Dr. Emily Welty, Vice Moderator of the World Council of Churches Commission on International Affairs, introduced the joint statement during the civil society presentations at the UN General Assembly First Committee on Disarmament and International Security on October 12.
Viewpoint by Jayantha Dhanapala*
This is an expanded version of thoughts expressed by the author at a conference organized by the International Peace Institute (IPI) with the Foreign Ministry of Iceland on October 10-11 to commemorate the 30th anniversary of the Summit meeting between U.S. President Ronald Reagan and his Soviet counterpart Mikhail Gorbachev.
REYKJAVIK (IDN) - Richard Rhodes, the famous author of several books on nuclear weapons, including the Pulitzer Prize-winning “The Making of the Atomic Bomb” (1986), has written a play entitled “Reykjavik” dramatizing the famous Summit. At the conclusion he has Gorbachev say, “Reykjavik is not a failure – it’s a breakthrough”.
REYKJAVIK - At an IPI seminar in Reykjavik, Iceland on October 11, former Soviet leader Mikhail Gorbachev said via video, “I would like to emphasize something, with all the emotions I have in my soul: the worst thing that has happened over the past few years is the collapse of trust in relations between the major powers, which, according to the UN Charter, bear primary responsibility for maintaining international peace and security, and which still have enormous stockpiles of nuclear weapons and must reduce them, up to and including their elimination.”
By J Nastranis
NEW YORK (IDN) - The 'International Hibakusha Appeal Signature Campaign', launched early 2016, aims to collect hundreds of millions of signatures by 2020 in the hope that a treaty to prohibit and eliminate nuclear weapons will be achieved in their lifetime.
As of October 1, 2016, the Campaign had gathered 564,260 signatures in Japan and in several other countries around the world.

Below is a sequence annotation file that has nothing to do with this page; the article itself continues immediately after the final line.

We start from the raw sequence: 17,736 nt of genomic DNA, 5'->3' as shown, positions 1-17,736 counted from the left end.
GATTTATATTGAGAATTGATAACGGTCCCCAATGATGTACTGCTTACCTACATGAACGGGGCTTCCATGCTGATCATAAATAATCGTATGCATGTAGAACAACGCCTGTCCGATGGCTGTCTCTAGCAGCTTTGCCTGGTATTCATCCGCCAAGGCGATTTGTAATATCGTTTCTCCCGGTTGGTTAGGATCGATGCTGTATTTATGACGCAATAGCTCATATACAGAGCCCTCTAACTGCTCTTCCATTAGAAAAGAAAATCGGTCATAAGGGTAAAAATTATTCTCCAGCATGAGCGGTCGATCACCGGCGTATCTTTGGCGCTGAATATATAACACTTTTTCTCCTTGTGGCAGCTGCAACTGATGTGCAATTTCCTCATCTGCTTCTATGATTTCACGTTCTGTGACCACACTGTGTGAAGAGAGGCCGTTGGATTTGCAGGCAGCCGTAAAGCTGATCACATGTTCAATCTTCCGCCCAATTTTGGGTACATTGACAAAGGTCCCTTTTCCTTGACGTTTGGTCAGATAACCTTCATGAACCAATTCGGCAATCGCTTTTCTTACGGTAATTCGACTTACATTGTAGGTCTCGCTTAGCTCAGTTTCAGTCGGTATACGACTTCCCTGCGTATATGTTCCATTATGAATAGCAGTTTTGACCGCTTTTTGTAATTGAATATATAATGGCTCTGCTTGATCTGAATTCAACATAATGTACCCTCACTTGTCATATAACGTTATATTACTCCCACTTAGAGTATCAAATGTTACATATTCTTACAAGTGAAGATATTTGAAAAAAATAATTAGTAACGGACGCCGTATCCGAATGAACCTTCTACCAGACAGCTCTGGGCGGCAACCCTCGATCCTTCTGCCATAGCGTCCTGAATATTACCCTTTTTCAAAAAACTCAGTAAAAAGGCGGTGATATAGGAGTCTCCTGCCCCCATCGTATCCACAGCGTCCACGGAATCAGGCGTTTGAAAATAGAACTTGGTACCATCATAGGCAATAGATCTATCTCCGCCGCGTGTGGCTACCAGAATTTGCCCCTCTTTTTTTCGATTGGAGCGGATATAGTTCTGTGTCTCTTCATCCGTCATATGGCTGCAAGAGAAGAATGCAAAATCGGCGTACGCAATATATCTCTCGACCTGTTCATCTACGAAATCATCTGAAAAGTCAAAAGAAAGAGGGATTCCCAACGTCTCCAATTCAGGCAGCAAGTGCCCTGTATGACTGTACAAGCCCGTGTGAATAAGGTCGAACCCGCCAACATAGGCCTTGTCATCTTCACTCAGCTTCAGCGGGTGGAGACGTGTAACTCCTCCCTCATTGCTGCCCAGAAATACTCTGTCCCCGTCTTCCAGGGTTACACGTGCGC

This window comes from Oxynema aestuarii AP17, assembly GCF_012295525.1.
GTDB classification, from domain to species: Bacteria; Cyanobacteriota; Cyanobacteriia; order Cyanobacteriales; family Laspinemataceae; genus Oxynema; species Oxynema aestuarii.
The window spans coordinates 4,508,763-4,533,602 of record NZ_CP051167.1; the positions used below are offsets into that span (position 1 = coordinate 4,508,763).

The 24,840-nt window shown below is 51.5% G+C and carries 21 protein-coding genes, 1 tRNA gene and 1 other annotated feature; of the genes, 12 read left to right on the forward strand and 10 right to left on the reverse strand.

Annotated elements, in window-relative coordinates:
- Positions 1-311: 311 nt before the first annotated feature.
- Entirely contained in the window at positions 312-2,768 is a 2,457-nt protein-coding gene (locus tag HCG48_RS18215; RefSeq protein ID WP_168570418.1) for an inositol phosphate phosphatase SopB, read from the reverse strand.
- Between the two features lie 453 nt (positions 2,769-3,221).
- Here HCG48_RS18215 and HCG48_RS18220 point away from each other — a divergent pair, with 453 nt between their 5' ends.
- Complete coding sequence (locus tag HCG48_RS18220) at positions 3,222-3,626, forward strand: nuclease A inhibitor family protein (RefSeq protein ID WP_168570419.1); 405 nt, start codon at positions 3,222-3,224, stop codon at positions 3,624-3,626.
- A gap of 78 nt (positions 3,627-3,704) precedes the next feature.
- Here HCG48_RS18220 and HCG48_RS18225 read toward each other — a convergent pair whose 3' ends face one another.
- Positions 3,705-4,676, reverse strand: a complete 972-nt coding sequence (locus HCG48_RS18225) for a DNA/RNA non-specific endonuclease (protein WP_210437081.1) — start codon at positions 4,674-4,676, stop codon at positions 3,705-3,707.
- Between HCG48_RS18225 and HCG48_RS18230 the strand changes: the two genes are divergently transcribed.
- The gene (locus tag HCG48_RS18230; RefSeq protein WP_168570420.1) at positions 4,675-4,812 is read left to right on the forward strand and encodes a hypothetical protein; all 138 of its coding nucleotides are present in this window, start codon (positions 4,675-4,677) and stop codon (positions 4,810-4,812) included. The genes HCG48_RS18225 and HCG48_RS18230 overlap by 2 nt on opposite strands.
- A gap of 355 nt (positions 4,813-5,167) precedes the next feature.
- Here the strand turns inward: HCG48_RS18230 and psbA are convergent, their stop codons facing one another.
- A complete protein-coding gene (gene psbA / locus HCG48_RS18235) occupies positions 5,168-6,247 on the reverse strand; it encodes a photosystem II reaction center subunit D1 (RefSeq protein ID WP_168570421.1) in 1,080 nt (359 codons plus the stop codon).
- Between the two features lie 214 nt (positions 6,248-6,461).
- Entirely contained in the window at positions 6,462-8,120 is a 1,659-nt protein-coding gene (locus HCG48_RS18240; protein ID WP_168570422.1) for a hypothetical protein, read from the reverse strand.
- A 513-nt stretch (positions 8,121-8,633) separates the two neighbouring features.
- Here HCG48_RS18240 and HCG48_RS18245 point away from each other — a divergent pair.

Analysis by Lowana Veal
REYKJAVIK (IDN) - Recently released declassified documents by Washington have unleashed a debate whether the U.S. ever deployed nuclear weapons in Iceland, a member of the North Atlantic Treaty Organization (NATO) since its foundation in 1949.
Experts are of the view that though the U.S. claims to have never deployed nuclear weapons in a country at a strategic juncture of the North Atlantic and Arctic oceans, it does not mean that it had no nuclear plans for Iceland. Previous research by Valur Ingimundarson and William Arkin demonstrates that during the Cold War Iceland was considered a potential storage site. [P25] JAPANESE TEXT VERSION PDF
By Ramesh Jaura
BERLIN (IDN) - "Since wars begin in the minds of men, it is in the minds of men that the defences of peace must be constructed," declares the Preamble to the Constitution of UNESCO. This is also the crux of the message emerging from the World Congress titled 'Disarm! For a Climate of Peace – Creating an Action Agenda' from September 30 to October 3, 2016 in Berlin.
United Nations Secretary-General Ban Ki-moon's famous remark, "The world is over-armed and peace is under-funded”, reverberated in the halls of Berlin's Technical University. [P24] JAPANESE TEXT VERSION PDF